Imaging methods such as ultrasound, computed tomography (CT), magnetic resonance imaging (MRI), or positron emission tomography (PET) play an important role in diagnosis and staging, as well as in radiotherapy planning.
Since radiotherapy is used in local treatment, tumor volume is determined with these images, and plans are made to protect healthy tissues appropriately. The least complication rate is considered the basis of successful treatment.
Classically, cross-sectional imaging is used in radiotherapy and treatment planning. Subsequent treatment fractions of the patient are also determined accordingly, and daily treatment adjustments are recreated with markings on the skin or markings on assistive devices such as masks. These are controlled by 2D X-ray or digital imaging, and patients are treated. Positional deviations of a few millimeters can be seen during treatment. Within this, by considering this possibility at the planning stage, it is tried to be ensured that the target volume is covered in a reliable way during the treatment by selecting the appropriate safety margins.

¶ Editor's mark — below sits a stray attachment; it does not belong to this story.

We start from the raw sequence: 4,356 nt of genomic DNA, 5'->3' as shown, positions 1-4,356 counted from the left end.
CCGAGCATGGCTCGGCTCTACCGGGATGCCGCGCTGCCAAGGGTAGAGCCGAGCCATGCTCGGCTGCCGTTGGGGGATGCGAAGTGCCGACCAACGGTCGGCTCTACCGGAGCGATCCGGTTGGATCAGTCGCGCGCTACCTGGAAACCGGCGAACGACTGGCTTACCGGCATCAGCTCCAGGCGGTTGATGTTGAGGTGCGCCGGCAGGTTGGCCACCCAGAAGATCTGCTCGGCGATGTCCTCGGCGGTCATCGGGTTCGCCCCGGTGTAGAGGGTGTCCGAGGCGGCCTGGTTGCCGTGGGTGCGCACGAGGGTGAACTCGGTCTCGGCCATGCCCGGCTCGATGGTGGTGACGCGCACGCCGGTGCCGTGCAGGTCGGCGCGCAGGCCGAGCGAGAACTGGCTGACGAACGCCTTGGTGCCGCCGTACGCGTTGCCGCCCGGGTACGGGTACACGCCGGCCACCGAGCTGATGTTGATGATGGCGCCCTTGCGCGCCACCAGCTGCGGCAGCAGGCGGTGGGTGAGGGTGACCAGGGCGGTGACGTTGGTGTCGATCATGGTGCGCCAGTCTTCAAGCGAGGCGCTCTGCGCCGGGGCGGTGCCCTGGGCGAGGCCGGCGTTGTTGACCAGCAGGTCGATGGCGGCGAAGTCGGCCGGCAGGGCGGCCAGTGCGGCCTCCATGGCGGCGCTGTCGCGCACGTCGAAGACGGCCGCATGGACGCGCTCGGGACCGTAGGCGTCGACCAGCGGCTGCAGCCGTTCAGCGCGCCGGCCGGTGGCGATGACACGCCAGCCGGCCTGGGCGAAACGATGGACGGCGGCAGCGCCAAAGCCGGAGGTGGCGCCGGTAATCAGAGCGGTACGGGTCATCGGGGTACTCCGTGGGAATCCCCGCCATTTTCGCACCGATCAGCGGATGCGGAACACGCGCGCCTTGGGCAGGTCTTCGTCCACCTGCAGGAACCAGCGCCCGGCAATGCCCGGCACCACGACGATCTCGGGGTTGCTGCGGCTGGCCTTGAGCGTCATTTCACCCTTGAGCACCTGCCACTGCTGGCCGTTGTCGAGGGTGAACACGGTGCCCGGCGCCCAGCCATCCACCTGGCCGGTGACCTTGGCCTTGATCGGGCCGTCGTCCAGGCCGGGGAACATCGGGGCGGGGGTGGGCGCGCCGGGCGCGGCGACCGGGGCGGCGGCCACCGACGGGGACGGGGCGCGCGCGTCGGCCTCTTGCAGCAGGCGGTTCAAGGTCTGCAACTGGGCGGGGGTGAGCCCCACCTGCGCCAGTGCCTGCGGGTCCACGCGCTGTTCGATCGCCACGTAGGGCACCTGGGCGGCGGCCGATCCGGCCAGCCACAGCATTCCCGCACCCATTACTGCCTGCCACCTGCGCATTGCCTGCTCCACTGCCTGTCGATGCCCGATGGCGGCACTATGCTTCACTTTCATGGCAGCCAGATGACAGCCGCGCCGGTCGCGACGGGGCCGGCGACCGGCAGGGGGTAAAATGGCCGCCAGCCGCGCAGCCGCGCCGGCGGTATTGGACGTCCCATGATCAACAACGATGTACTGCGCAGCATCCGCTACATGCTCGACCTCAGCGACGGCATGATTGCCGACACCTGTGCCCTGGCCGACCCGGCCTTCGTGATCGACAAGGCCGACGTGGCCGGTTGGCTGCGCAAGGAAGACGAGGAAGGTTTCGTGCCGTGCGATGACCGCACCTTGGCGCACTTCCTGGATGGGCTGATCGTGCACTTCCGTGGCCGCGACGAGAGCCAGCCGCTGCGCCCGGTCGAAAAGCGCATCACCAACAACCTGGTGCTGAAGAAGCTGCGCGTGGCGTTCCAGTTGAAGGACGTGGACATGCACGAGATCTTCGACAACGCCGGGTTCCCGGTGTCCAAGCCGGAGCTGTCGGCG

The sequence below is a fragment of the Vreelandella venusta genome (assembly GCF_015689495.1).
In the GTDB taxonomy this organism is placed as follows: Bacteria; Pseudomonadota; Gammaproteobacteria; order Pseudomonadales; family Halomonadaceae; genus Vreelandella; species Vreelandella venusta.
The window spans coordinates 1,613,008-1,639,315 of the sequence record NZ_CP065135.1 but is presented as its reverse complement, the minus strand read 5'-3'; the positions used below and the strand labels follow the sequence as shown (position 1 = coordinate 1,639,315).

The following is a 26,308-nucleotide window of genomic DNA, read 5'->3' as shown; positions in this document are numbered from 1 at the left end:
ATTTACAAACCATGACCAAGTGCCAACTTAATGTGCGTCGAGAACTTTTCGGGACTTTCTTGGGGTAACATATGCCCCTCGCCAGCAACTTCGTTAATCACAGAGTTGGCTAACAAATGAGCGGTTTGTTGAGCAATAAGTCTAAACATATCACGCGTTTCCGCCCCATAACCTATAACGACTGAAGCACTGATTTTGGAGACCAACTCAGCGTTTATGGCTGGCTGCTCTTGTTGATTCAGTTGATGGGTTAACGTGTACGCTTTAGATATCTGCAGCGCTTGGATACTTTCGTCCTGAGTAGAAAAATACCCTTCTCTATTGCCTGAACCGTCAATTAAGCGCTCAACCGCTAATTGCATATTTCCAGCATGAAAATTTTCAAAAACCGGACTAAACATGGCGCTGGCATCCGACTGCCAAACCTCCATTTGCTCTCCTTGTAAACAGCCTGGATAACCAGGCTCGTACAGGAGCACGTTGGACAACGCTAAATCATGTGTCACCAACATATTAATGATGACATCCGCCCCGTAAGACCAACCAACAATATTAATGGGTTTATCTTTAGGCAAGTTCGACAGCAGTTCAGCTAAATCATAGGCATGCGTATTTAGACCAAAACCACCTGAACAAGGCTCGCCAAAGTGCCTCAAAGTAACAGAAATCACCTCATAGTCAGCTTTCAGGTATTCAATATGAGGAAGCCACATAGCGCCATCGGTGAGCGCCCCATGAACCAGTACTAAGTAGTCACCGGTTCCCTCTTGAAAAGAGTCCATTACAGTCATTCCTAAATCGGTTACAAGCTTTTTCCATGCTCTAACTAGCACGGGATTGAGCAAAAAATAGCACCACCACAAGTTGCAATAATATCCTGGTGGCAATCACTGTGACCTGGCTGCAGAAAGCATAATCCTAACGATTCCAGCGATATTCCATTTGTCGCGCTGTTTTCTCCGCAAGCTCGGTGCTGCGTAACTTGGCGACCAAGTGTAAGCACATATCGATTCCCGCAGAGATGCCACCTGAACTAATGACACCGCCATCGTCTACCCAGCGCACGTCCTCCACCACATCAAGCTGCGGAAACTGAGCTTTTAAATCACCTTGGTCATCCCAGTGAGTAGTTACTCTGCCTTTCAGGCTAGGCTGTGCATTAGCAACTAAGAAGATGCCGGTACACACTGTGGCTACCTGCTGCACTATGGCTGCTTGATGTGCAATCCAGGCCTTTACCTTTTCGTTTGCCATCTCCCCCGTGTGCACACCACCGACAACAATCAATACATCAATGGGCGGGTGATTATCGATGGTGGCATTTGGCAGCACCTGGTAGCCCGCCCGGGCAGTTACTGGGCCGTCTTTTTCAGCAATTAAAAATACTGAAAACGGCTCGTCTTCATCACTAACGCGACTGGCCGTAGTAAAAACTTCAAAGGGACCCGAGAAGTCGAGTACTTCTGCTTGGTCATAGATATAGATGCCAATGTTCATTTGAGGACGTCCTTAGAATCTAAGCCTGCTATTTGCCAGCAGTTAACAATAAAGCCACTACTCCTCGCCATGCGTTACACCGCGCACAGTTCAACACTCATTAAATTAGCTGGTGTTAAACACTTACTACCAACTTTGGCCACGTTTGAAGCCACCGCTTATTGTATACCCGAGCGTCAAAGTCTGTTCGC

Image-guided radiotherapy (IGRT) is also integrated with various imaging techniques directly into the linear accelerator device to overcome these drawbacks. By integrating the imaging directly into the linear accelerator, the patient's position, possible changes in the tumor during treatment, and possible changes in the patient's anatomy can be monitored daily. It provides immediate intervention to changes that may occur due to imaging findings during the planning phase. Treatment plans are arranged according to this new situation.